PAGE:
Updating the Moat: Modern Risk Management Strategies for Fiduciaries
Back in the Day – the Day being as far back as the ancient Egyptian settlement of Buhen in 1860 BC – moats were excavated around castles and settlements as part of their defensive system.
In today’s terms, we would call it “risk management”. So with some editorial license, I’ll use the moat metaphor to discuss how fiduciaries can shore up their defenses and improve their governance practices. Here are a few suggestions to accomplish those objectives.
1. Appoint an individual or committee as plan administrator.
Formally designating a plan administrator is required by ERISA. Practically, it accomplishes two key things: It lays the groundwork for a clearly delineated claims procedure that might better meet the test of challenge, and it exempts the employer/plan sponsor, senior management and board of directors from being involved in any benefit disputes.
2. Carefully review the principal policy provisions of fiduciary liability insurance you have/are considering.
This includes the insuring clause, persons or organizations not insured insurance exclusions, recourse, subrogation and the deductible. Also, consider whether you are covered against ERISA civil penalties. DOL levies a 20% penalty for an amount recovered through either a court decision or settlement for breach of any fiduciary responsibility.
3. Be aware of the scope of indemnification coverage.
ERISA voids any indemnification provision that relieves a fiduciary of responsibility: A fiduciary cannot be indemnified from plan assets. DOL has interpreted that to mean that it is permissible to have an indemnification agreement between the employer and a plan fiduciary. In other words, a fiduciary can be indemnified from the assets of the employer. However, the employer's bylaws may have to be amended to provide indemnification to employees, officers or directors who are acting as fiduciaries, if permitted by state law.
4. Make sure investment responsibility has been properly delegated.
Here are a few questions to answer:
- Does the plan document expressly authorize the delegation of responsibility to an investment manager?
- Is the investment adviser a bank, registered investment adviser or an insurance company qualified under state law to manage plan assets?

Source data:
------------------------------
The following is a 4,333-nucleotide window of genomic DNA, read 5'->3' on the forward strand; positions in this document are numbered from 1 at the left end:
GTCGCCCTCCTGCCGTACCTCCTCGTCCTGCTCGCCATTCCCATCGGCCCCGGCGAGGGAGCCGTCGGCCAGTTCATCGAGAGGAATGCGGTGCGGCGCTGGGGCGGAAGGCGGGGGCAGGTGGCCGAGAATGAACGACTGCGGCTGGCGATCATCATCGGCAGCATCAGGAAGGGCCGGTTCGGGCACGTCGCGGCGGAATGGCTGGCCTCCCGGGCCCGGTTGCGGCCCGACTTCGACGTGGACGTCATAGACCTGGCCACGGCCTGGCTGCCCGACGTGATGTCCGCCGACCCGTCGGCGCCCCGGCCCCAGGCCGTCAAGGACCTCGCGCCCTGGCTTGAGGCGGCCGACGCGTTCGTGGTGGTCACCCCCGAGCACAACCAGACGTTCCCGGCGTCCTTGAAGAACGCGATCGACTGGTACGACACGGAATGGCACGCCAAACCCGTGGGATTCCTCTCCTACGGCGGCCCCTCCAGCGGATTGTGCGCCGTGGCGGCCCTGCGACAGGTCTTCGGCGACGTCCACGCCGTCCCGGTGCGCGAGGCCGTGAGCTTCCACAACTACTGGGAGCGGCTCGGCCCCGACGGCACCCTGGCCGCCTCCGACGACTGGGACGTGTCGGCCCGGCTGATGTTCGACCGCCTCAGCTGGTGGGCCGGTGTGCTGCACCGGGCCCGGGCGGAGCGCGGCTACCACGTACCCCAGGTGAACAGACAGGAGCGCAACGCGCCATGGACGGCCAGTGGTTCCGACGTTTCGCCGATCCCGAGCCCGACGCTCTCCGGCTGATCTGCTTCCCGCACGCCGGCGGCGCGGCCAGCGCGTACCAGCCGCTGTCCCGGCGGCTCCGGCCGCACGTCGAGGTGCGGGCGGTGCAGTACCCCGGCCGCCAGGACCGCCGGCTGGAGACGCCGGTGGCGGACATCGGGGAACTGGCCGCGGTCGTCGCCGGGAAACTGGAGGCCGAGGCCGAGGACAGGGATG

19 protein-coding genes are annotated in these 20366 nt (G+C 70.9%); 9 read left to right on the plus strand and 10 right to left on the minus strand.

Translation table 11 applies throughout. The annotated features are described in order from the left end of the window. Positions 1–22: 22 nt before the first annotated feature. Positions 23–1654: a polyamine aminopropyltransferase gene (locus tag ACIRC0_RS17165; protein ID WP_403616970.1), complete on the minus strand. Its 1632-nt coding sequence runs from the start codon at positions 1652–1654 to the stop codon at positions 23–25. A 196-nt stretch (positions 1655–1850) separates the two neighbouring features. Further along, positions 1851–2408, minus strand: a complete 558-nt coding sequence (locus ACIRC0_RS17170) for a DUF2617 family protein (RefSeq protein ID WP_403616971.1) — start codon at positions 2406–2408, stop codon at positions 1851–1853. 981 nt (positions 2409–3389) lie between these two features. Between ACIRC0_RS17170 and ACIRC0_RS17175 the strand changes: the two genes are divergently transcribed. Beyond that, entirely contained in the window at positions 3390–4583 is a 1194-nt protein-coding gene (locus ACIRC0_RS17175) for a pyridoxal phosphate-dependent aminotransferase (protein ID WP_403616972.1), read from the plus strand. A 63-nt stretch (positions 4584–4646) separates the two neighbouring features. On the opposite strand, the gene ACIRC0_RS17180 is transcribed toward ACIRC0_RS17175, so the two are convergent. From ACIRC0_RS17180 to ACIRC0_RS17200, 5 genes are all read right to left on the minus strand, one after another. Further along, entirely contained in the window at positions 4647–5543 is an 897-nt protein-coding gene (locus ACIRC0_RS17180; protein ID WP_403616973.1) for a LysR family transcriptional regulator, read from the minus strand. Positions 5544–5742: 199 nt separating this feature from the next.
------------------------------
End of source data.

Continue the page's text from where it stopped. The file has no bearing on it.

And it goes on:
- Has the named fiduciary, with respect to control or management of plan assets, appointed the investment manager?
- Most important, but often overlooked: Has the investment manager acknowledged in writing that he or she is a plan fiduciary?
If the answer to the last question is no, then you may still be responsible for the investment decisions of an otherwise qualified investment manager.
5. Understand that selection of service providers is a fiduciary decision.
Among the obvious criteria is selecting a service provider are qualifications, references and industry standing, and reasonableness of fees. Remember that there is a further fiduciary obligation to monitor your provider's performance. And, of yes, make sure that you meet the requirements of the new Department of Labor fee disclosure regulations.
6. Assume your plan will be audited.
There are two federal agencies with oversight over defined contribuion plans: the IRS oversees tax aspects of retirement plans, while DOL manages reporting, disclosure and fiduciary aspects of retirement plans.
The IRS wants to ensure that the plan actually exists; plan documents and amendments have been executed; contributions have actually been made; participation, funding, vesting and other requirements and limitations have been met; prohibited transactions have not occurred; and there are no discrepancies between the various reports filed by the employer and the plan, such as corporate tax returns, plan tax returns, W-2s and 10dstment policy statement.
Picture: Caerlaverock Castle, shown from the air, built in Scotland in approximately 1220.